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When Laura and I moved back to D.C. to plant Restoration City Church, we rented a little row house in the Del Ray neighborhood of Alexandria.  It was right down the road from where our church was gathering in Crystal City and we quickly fell in love with the neighborhood.  It felt like a small town right in the middle of a big city, it was walkable and had great restaurants and coffee shops.  The coffee shops were a particularly big deal for me because they doubled as my office.  My favorite is a placed called Swings.  I would walk there almost every day.  It was only a few blocks from our house and I could get there even faster by cutting through a park with a baseball field.  It’s called Simpson Park.

And this morning a Member of Congress, a Hill staffer, a lobbyist and two Capitol Police Officers were shot there.  I know exactly where the 3rd base dugout is; I’ve stopped there to make phone calls on my way home.  When I hear media reports of Members of Congress being escorted to a basketball court, I know which one they’re talking about.  There’s a little park right by the left outfield; that’s where we put Aidan in a swing for the first time. Laura still shops at the Aldi across the street and I still spend a lot of time at Swings.  So, it’s more than a little surreal to think of a shooting happening in the middle of a place we know so well and love so much.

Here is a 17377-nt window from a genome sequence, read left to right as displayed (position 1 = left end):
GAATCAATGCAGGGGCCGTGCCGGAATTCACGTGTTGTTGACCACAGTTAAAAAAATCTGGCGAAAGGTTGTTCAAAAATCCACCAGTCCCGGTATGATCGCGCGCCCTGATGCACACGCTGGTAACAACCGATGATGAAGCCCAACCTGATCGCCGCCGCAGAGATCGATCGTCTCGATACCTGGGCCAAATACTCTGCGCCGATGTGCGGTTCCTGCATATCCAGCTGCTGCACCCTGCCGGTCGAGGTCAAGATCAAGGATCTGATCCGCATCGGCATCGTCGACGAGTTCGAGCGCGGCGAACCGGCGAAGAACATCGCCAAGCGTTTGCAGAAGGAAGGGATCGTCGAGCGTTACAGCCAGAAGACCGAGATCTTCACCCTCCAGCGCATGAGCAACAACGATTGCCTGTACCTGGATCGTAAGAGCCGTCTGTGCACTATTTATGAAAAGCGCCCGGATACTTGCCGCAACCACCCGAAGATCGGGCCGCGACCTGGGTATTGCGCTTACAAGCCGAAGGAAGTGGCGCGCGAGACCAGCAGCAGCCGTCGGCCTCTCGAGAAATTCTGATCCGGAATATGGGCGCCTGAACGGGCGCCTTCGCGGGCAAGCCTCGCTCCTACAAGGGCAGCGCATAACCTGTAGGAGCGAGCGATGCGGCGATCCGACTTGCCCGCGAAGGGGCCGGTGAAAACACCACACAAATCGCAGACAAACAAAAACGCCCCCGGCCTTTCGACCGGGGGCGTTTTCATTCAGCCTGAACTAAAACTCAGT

I’ve been distracted all day by the shooting.  I keep thinking about it, wanting more information, wanting it to make sense and knowing it never will.  It makes me sad to know the whole thing will be politicized.  It makes me sad to realize that our national political discourse is so divisive that this kind of violence is tragic but not surprising.  But there are two thoughts that keep coming to mind more than any other.

One, this is why we planted a church that still meets right up the road from Del Ray.  Not this specific incident but the brokenness it flows out of.  Not political brokenness, not even moral brokenness but spiritual brokenness.  The loss of hope that comes from not knowing God, the fear that comes from not trusting His guiding hand and the pain that sin unleashes in our souls.  The church doesn’t exist to make good people better or to keep Christians entertained on a Sunday morning.  The church exists to shine the life and hope of Jesus into our world.

Two, we must do more to love and serve our city.  I’m shaken up because violence has reared its head in my neighborhood.  But for too many in our city and in our world, this is a daily reality.  I’ve always lived in neighborhoods where people say, “things like that don’t happen here.”  But there are plenty of people who live in neighborhoods where people say, “another one?”  Jesus died for the people in those communities as well.  He died to make sure that hope wouldn’t be limited to affluent zip codes.  He died that every soul would have the opportunity to find life in Him.  Every soul.

I love the city I call home.  I wouldn’t want to live anywhere else or lead a church anywhere else.  My prayer is simply that we would be the church – willing to reach out, to care, to love and to serve.  And to pray.  To pray for those shot, for their families, for our city and for our nation.

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